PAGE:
J.D. Moyer

sci-fi writer, beat maker, self-experimenter

Screen Time Battles–The Kid Solves It

Our daughter is a fighter, a fierce advocate for her own needs and preferences, and I wouldn’t have it any other way. But of course this means that when Kia and I impose screen time limits, we get pushback. Sometimes the battles are epic.

A few weeks ago we got so tired of the constant debating and arguing that we took away all her screen time privileges for a full week. She was pretty grumpy about it, but Kia and I thought the week went great. Was this the solution? It didn’t seem fair to just eliminate screen time altogether, permanently.

So we had a family meeting and hashed out a set of guidelines that we all felt reasonably happy with. And the week after that went pretty well. But inevitably, the arguments started up again. How much had she already watched? Had she finished her homework first, as agreed?

Ultimately the nine-year-old came up with a good solution herself. She suggested we use the ScreenTime app (for Android and iOS), which a friend of hers uses. The app automatically tracks usage time and shuts down some or all apps after that time is done.

It took me about twenty minutes to sign up and configure. You can black out bed/sleep time, as well as school hours. I found the interface to be simple and intuitive, even though the options are as detailed (different rules for weekdays vs. weekends, for example).

I’m still in the trial period, but I’m happy to pay what they’re asking ($4/month or $40/year).

What I like best about this solution is that my daughter suggested it. She still complains a little when she gets shut off, but it doesn’t feel arbitrary or unfair. As a parent, I’ve realized she wasn’t spending as much time on her device as I thought she was (she’s pretty busy, with school, activities, playdates, and regular visits from family members).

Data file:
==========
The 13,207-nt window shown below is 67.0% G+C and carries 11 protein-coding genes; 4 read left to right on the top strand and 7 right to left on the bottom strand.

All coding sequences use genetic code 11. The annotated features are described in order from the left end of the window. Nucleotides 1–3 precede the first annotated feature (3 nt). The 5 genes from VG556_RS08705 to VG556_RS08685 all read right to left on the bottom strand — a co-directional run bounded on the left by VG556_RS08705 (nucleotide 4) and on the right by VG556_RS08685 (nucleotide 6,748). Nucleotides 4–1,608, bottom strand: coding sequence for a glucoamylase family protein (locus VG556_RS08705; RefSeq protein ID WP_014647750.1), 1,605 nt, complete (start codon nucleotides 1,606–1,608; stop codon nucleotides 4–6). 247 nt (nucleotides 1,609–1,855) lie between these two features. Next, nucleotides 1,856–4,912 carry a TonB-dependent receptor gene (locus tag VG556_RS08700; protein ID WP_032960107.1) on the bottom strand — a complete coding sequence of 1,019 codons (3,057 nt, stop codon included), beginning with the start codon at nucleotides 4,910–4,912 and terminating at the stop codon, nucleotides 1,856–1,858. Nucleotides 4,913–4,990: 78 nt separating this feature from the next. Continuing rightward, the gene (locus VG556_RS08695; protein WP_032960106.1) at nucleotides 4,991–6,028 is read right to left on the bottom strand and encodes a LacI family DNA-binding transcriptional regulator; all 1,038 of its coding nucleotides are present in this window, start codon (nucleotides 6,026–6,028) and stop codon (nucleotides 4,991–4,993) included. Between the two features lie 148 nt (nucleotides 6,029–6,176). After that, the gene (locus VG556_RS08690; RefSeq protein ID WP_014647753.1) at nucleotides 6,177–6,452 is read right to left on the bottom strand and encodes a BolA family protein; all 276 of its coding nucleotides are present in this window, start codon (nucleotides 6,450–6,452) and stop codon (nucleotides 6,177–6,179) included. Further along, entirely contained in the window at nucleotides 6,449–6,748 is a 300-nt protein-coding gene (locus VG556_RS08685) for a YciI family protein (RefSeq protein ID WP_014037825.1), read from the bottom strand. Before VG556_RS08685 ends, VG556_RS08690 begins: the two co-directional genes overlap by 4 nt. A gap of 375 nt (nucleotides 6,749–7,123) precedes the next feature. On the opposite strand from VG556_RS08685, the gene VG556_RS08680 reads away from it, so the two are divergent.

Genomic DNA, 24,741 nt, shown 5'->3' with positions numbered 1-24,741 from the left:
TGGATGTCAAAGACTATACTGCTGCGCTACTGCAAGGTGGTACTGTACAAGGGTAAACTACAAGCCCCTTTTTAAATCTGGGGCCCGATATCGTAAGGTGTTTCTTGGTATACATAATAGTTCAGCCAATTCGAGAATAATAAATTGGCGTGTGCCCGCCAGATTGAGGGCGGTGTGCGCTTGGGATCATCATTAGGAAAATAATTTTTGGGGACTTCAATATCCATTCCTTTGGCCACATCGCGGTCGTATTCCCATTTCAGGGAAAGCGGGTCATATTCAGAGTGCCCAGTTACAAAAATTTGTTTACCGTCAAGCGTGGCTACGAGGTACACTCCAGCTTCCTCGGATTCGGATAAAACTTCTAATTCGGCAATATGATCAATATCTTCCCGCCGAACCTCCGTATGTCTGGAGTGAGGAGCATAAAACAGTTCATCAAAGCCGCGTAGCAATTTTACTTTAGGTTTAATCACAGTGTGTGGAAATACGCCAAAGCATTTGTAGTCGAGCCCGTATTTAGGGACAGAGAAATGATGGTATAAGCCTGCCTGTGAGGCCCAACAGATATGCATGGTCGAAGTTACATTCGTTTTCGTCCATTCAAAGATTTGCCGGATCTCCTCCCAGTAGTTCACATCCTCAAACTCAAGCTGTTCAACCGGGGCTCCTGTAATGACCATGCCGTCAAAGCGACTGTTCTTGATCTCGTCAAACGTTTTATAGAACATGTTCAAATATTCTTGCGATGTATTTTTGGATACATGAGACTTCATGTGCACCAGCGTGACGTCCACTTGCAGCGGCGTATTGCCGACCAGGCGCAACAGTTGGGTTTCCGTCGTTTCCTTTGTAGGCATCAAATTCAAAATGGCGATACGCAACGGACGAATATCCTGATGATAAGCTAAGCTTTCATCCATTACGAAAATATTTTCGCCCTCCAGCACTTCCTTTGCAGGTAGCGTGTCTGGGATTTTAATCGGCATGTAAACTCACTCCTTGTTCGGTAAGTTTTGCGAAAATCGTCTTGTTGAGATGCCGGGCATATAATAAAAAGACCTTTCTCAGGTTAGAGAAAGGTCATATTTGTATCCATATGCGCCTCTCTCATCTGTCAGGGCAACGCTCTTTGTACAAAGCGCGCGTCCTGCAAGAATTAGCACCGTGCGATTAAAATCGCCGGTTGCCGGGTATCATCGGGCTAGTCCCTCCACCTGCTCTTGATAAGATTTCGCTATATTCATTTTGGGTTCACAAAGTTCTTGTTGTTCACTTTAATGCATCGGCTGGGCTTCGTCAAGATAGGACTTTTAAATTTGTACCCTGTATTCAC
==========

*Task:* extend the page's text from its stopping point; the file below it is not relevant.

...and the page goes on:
So, two thumbs up for ScreenTime.


Emotional Labor and Invisible Household Work – A Male Perspective


Fiction Writing Update, Thoughts on Motivation and Incentive


  1. Gonzalo Fernandez

    Take a look also to OurPact. I’ve been using it for a year and it’s been awesome.

  2. A child-generated solution is definitely the best kind. When my kids were really small, there were no dedicated apps. We were concerned more about TV time than computer screen time. Our solution was to give them a certain number of hours per week (I think it was three), divided into half-hour increments. Each kid received a ticket good for 30 minutes of TV time and turned in their tickets every time they watched. This gave them some control over the process: they could choose to watch 3 hours in one day and be without for the rest of the week, or ration themselves. I won’t pretend that it turned them away from tech (now, in their late teens, they’re as glued to their screens as any other post-millennial person), but it at least made them aware of how much they were watching/wanted to watch.

    • We were using a similar system, but actually tracking the time on devices got complicated and contentious. It’s nice having the device track its own usage.

Join the discussion! Please be excellent to each other. Sometimes comments are moderated.

Powered by WordPress & Theme by Anders Norén